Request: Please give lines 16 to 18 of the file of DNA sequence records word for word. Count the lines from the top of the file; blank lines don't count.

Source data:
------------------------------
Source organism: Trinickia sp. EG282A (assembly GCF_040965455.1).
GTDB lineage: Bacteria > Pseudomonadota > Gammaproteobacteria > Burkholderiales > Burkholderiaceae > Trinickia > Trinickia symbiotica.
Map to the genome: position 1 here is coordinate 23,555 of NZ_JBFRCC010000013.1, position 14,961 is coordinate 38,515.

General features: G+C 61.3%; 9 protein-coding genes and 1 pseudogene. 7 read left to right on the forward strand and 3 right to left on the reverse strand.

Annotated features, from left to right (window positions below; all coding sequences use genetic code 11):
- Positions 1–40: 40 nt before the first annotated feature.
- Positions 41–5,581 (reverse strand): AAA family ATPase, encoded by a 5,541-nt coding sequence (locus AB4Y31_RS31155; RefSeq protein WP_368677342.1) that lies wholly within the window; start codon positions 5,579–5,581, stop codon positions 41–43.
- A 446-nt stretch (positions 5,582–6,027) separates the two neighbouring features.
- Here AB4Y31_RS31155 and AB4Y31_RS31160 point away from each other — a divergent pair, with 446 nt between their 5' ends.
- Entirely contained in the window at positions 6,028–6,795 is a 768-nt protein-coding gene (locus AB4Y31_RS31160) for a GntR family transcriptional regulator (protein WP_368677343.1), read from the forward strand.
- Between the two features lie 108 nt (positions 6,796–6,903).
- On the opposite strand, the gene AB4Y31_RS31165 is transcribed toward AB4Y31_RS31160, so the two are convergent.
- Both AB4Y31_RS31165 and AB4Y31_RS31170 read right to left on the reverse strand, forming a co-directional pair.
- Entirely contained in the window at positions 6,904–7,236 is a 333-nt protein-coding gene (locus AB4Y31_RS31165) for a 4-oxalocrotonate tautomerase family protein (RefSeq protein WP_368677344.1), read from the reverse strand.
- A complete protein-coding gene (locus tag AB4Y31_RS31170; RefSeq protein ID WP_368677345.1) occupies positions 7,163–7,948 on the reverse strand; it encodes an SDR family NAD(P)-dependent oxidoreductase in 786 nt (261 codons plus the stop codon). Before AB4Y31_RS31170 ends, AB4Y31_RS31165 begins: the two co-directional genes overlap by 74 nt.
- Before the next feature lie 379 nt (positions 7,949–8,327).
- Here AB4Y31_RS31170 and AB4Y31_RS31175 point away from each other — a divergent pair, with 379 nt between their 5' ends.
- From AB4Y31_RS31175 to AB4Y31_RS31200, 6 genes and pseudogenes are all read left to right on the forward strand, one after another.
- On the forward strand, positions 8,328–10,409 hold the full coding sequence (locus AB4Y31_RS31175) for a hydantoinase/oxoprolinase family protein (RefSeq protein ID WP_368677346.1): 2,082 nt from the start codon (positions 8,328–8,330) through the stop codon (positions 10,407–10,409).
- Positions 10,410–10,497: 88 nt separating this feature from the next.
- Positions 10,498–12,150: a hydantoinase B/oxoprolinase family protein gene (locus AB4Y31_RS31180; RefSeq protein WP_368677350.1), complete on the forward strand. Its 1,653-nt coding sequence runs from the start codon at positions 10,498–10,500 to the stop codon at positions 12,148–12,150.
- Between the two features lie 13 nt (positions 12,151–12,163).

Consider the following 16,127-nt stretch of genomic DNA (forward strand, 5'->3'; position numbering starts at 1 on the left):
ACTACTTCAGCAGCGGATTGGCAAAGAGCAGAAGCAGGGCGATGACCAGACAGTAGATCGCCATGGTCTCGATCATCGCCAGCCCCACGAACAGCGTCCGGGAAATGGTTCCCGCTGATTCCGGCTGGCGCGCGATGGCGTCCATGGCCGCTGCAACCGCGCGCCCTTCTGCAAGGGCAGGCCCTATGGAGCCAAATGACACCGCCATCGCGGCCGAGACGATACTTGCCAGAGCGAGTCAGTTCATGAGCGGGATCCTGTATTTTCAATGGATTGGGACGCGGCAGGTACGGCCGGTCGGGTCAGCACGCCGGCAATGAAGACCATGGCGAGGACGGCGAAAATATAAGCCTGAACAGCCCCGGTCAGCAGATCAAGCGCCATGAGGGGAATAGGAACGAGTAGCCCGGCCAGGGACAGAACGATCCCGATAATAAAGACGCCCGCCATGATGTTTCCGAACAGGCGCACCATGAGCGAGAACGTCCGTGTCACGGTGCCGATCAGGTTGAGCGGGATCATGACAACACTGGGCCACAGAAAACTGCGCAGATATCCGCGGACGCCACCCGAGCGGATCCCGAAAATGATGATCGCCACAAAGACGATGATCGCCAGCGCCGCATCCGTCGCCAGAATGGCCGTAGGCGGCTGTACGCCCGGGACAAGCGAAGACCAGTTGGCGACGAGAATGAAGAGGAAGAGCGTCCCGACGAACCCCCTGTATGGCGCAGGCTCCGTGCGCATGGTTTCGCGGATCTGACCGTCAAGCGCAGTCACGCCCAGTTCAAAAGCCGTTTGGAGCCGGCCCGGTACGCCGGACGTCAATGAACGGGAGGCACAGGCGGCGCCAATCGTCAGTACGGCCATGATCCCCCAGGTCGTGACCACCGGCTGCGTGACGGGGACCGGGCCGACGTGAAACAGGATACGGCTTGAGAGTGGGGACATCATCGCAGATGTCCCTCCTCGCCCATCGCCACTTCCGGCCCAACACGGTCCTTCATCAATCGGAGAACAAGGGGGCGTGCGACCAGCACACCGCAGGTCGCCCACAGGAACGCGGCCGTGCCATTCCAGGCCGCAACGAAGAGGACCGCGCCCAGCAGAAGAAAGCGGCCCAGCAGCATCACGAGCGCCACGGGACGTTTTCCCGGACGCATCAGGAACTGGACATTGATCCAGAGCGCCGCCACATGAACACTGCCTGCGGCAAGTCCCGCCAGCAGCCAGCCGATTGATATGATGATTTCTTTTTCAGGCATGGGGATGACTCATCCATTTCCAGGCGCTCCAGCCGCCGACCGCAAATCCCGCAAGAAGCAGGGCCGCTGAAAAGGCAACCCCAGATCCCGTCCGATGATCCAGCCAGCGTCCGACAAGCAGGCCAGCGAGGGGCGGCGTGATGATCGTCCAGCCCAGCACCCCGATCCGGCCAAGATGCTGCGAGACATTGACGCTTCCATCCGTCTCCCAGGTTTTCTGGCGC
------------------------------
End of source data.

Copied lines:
- Before the next feature lie 379 nt (positions 7,949–8,327).
- Here AB4Y31_RS31170 and AB4Y31_RS31175 point away from each other — a divergent pair, with 379 nt between their 5' ends.
- From AB4Y31_RS31175 to AB4Y31_RS31200, 6 genes and pseudogenes are all read left to right on the forward strand, one after another.